Thomas Vaux (1510-1556)

He Renounceth All the Effects of Love

Like as the hart, that lifteth up his ears
To hear the hound that hath him in the chase,
Doth cast the wind in dangers and in fears
With flying foot to pass away apace,
So must I fly of love, the vain pursuit,
Whereof the gain is lesser than the fruit.

And I also must loathe those leering looks,
Where love doth lurk still with a subtle sleight,
With painted mocks, and inward hidden hooks,
To trap by trust that lieth not in wait—
The end whereof, assay it whoso shall,
Is sugared smart, and inward bitter gall.

And I also must fly such Circian songs
Wherewith that Circe, Ulysses did enchant;
These wily wits, I mean, with filëd tongues
That hearts of steel have power to daunt,
Whoso as hawk that stoopeth to their call
For most desert receiveth least of all.

But woe to me that first beheld those eyes,
The trap wherein I say that I was tane:
An outward salve which inward me destroys,
Whereto I run as rat unto her bane—
As to the fish sometime it doth befall
That with the bait doth swallow hook and all.

Within my breast, wherewith I daily fed
The vain repast of amorous hot desire,
With loitering lust so long that hath me fed
Till he hath brought me to the flaming fire.
In time, as Phoenix ends her care and carks,
I make the fire and burn myself with sparks.

The Aged Lover Renounceth Love

I loathe that I did love,
In youth that I thought sweet,
As time requires for my behove,
Methinks they are not meet.

My lusts they do me leave,
My fancies all be fled,
And tract of time begins to weave
Grey hairs upon my head.

For age with stealing steps
Hath clawed me with his clutch,
And lusty life away she leaps,
As there had been none such.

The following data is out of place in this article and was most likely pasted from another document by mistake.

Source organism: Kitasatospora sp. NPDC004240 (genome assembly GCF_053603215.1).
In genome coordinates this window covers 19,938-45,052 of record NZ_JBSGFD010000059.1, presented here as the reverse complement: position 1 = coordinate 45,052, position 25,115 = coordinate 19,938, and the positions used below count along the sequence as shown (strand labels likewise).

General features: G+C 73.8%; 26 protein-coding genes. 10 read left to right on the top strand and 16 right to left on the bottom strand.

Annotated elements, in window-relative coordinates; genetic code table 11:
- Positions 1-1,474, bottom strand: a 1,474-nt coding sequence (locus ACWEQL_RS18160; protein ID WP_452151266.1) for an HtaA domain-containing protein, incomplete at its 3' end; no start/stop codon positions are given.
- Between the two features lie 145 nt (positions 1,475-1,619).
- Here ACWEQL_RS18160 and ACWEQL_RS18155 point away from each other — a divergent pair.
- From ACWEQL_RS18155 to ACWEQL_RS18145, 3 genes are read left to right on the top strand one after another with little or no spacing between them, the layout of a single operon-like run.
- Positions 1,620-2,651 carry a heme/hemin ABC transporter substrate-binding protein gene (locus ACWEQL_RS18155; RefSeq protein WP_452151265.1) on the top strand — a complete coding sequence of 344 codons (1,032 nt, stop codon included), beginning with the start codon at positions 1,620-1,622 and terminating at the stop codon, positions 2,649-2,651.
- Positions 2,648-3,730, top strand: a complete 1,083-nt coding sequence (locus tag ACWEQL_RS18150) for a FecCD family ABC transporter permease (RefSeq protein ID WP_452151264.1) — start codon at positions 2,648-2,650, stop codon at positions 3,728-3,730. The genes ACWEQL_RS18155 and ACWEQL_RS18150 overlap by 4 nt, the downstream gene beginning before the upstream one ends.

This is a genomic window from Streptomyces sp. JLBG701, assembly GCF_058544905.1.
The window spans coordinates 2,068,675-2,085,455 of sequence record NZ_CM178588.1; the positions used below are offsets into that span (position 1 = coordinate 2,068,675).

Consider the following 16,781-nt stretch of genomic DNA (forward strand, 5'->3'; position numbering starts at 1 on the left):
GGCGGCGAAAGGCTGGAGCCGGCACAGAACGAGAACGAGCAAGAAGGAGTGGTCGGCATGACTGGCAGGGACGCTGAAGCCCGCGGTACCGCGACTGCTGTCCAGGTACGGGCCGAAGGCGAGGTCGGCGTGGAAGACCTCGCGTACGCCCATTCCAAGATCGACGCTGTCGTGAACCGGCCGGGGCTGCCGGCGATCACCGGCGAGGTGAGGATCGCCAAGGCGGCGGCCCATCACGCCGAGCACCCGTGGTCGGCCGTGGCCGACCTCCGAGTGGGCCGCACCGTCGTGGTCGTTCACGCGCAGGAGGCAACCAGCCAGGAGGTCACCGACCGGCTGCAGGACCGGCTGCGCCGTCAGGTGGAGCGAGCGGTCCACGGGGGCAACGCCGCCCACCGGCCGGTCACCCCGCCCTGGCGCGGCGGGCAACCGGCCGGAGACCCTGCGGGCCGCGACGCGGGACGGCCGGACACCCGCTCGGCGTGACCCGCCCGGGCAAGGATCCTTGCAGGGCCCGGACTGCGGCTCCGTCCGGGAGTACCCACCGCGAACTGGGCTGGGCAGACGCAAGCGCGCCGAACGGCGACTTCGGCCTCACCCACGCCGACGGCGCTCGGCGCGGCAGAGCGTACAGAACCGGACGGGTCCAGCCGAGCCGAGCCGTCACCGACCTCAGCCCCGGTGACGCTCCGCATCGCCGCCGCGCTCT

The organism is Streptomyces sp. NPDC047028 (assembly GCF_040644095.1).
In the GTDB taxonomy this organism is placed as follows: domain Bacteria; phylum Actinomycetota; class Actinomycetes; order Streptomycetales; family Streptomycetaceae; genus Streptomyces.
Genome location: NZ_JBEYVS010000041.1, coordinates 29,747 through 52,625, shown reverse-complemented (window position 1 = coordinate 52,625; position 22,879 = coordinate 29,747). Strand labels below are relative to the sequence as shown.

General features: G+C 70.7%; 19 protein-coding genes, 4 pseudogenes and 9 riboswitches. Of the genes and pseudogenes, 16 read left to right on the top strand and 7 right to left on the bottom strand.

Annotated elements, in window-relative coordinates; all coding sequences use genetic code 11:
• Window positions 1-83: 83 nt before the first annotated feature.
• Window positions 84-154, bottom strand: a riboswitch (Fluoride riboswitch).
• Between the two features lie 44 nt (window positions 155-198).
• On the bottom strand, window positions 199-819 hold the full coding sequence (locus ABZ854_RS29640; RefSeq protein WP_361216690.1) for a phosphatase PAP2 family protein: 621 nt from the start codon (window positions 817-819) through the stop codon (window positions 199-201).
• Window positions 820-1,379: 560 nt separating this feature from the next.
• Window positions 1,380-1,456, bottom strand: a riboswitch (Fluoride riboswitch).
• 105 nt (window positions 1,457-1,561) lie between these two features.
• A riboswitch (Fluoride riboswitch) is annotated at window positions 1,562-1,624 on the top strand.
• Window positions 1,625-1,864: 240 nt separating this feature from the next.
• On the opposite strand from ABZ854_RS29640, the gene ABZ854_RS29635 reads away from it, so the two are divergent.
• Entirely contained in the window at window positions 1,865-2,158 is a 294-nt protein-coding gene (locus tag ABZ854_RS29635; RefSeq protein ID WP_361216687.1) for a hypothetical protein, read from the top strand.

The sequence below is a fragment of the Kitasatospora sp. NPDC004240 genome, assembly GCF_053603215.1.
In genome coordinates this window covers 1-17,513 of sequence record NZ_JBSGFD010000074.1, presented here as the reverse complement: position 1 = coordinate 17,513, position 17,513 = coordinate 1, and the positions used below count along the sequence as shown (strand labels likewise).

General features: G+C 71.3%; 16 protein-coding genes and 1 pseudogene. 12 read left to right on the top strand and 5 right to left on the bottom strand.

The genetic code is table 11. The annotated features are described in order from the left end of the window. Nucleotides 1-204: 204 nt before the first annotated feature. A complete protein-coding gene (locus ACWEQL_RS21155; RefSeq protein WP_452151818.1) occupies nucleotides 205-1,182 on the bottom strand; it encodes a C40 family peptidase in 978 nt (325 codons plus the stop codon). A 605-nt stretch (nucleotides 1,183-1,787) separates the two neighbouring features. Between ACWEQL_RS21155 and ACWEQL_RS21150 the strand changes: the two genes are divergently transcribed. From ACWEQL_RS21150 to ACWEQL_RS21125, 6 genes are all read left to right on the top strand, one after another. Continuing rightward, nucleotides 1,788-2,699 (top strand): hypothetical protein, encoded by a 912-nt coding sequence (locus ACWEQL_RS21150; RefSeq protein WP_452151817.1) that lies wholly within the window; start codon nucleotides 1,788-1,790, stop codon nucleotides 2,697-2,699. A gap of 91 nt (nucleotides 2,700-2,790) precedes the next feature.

My Muse doth not delight
Me as she did before;
My hand and pen are not in plight
As they have been of yore.

For reason me denies
This youthly idle rhyme;
And day by day to me she cries,
“Leave off these toys in time.”

The wrinkles in my brow,
The furrows in my face,
Say, limping age will hedge him now
Where youth must give him place.

The harbinger of death,
To me I see him ride;
The cough, the cold, the gasping breath
Doth bid me to provide

A pickaxe and a spade,
And eke a shrouding sheet,
A house of clay for to be made
For such a guest most meet.

Methinks I hear the clerk
That knolls the careful knell,
And bids me leave my woeful work,
Ere nature me compel.

My keepers knit the knot
That youth did laugh to scorn,
Of me that clean shall be forgot
As I had not been born.

Thus must I youth give up,
Whose badge I long did wear;
To them I yield the wanton cup
That better may it bear.

Lo, here the baréd skull,
By whose bald sign I know
That stooping age away shall pull
Which youthful years did sow.

For beauty with her band
These crooked cares hath wrought,
And shippéd me into the land
From whence I first was brought.

And ye that bide behind,
Have ye none other trust:
As ye of clay were cast by kind,
So shall ye waste to dust.